Fredrik Dolk and A.R. Hellquist were announced to have roles but do not appear in the final film. Dolk and Hellquist portrayed police officers. Hellquist's voice can still be heard during Albin's phone call. See more »
When Marie sneaks into the cabin from one of the back windows to scare off Albin who is trying to unlock the front door and get in, the inside of the cabin is too dark and Marie finds a candle and lights it on with a match. From now on the length of the candle differs in each scene. At first it's long, at the very next scene it becomes a half shorter. Then again it's longer, then again shorter. See more »
Written by Samir El Alaoui, Mattias Widén, Kristian Petersson, Joakin Öhrström & Mattias Blomkvist
Performed by Inferno Incognito
Produced by Samir El Alaoui See more »
Swedish smørgasbörd of gore!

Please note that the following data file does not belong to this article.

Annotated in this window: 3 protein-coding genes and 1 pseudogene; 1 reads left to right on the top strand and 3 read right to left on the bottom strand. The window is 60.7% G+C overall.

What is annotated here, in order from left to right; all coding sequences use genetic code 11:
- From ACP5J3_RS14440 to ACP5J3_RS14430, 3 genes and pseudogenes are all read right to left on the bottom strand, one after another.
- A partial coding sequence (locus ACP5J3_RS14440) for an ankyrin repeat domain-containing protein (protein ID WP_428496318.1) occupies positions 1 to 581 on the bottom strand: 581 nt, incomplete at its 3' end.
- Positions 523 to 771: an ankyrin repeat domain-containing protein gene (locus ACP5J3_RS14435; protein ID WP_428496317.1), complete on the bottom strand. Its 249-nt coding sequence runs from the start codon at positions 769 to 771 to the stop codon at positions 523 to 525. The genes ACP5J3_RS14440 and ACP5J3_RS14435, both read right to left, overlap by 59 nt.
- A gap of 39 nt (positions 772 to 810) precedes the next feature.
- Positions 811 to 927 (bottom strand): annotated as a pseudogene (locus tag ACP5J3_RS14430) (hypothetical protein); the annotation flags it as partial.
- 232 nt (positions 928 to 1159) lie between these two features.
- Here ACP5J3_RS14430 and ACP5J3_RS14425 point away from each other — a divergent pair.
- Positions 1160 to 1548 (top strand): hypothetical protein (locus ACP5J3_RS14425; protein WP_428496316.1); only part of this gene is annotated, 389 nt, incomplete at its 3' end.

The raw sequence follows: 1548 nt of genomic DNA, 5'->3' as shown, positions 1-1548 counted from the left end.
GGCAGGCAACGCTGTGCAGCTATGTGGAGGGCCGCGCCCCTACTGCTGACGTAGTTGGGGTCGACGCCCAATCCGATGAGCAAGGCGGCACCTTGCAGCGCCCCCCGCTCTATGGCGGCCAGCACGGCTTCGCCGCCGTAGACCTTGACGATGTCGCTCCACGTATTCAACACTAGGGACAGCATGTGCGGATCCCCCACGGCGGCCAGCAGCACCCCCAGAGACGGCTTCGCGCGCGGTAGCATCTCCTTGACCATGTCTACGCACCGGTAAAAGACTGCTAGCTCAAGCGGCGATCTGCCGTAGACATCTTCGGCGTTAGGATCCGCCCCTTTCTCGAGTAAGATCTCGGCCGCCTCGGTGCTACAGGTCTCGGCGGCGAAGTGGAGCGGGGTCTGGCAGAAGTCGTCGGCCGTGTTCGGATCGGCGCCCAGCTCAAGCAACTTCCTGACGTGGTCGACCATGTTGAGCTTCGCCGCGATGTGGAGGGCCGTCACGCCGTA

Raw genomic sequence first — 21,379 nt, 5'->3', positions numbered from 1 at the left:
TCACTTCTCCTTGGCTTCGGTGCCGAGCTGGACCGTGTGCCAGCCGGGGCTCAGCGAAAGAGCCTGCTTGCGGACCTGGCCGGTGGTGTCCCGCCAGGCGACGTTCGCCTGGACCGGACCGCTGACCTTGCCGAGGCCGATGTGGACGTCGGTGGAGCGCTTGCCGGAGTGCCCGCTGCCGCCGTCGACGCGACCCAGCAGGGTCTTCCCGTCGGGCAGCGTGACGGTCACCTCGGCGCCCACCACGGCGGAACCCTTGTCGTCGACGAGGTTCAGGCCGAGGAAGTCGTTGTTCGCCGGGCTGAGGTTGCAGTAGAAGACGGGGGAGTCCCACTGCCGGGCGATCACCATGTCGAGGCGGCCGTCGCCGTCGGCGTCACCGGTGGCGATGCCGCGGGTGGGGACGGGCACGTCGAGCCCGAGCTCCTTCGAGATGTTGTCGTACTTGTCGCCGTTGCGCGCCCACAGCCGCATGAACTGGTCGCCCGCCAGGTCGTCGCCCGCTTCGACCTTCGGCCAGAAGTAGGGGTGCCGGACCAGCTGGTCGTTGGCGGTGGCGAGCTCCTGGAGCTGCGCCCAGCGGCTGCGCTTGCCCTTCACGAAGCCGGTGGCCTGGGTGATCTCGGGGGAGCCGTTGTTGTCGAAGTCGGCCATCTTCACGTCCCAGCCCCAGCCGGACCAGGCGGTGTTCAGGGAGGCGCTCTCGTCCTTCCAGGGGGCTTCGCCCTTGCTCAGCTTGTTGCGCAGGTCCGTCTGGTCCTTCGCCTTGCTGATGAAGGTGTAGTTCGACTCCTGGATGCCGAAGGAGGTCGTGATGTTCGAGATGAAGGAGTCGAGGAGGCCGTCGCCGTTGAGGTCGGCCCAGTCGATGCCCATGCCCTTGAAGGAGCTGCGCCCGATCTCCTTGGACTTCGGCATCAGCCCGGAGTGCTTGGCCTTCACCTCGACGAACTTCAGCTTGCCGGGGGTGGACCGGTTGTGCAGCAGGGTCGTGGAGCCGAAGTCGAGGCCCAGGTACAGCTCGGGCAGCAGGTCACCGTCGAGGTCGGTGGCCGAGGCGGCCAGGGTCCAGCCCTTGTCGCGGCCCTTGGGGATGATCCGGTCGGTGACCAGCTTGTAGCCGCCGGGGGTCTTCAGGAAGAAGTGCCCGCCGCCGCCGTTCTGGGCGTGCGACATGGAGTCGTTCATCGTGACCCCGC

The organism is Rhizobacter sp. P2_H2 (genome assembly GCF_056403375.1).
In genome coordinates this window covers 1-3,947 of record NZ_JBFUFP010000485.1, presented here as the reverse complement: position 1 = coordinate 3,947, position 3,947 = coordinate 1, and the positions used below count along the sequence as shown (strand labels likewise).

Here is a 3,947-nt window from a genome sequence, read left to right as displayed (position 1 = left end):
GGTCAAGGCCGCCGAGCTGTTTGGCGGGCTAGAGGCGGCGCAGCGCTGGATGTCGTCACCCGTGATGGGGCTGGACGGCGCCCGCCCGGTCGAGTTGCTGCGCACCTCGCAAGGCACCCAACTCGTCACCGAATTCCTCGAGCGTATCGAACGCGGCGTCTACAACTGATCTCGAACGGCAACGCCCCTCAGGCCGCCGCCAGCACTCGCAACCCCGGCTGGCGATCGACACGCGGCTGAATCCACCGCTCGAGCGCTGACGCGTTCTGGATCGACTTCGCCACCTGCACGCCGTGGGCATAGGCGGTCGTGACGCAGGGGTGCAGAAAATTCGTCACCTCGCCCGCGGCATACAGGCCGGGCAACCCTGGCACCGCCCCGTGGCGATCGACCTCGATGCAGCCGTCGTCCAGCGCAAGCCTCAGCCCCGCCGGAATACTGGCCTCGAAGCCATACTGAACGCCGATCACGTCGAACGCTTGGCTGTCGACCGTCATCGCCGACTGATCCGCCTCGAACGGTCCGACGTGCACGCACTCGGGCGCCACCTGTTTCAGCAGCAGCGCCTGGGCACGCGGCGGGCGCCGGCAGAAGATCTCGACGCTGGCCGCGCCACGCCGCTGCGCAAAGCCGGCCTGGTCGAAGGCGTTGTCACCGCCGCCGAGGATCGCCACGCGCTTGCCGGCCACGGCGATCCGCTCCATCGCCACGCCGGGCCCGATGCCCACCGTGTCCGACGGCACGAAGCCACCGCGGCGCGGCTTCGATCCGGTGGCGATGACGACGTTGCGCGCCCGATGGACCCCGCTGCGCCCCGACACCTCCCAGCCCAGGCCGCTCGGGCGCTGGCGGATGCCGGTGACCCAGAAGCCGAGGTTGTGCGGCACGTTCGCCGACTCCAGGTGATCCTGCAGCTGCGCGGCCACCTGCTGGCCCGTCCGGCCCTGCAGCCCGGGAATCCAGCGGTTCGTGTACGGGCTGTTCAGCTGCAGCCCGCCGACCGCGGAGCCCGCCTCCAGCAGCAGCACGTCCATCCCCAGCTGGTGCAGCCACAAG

To claim that "Wither" is inspired by Sam Raimi's horror monument "The Evil Dead" would be a tremendous understatement. "Wither" fundamentally IS the Swedish version of "The Evil Dead", although accomplished with a great deal of respect, admiration and youthful enthusiasm towards the classic original. Perhaps even more so the case than in the US-remake released earlier this year! Albin and Ida, a young couple very much in love, invite five of their friends to spend a weekend in a cabin high up in the Swedish woods. Before they are even properly installed, one of the girls encounters a mythological Swedish folklore demon in the fruit cellar and becomes possessed. She subsequently infects her friends one by one while the surviving ones unsuccessfully attempt to escape. So much for the straightforward and familiar story, and I bet you can guess the script also reverts to textbook clichés (the old man with the warnings) and stereotype characters (arrogant jocks, blond bimbos ). But all that doesn't matter, because the main trump of "Wither" obviously isn't the intellectual storyline but the outrageous and plentiful gore! It looks as if the crew invested every penny they owned into make-up effects, fake blood and red goo. "Wither" offers a Swedish smørgasbörd of impalement, decapitations, axe-wielding, shotgun-through-the-head wounds, face-munching and much more! The gore, and particularly the quality of the old-fashioned make-up effects, widely compensate for the lack of originality. My main complaint regarding the film is that the makers clearly had too much fun and seemingly didn't want their movie to end. Towards the finale, the film definitely drags and outstays its welcome. The overly sentimental confrontation between the last two survivors could (and should) have been cut with at least 10 minutes at least.
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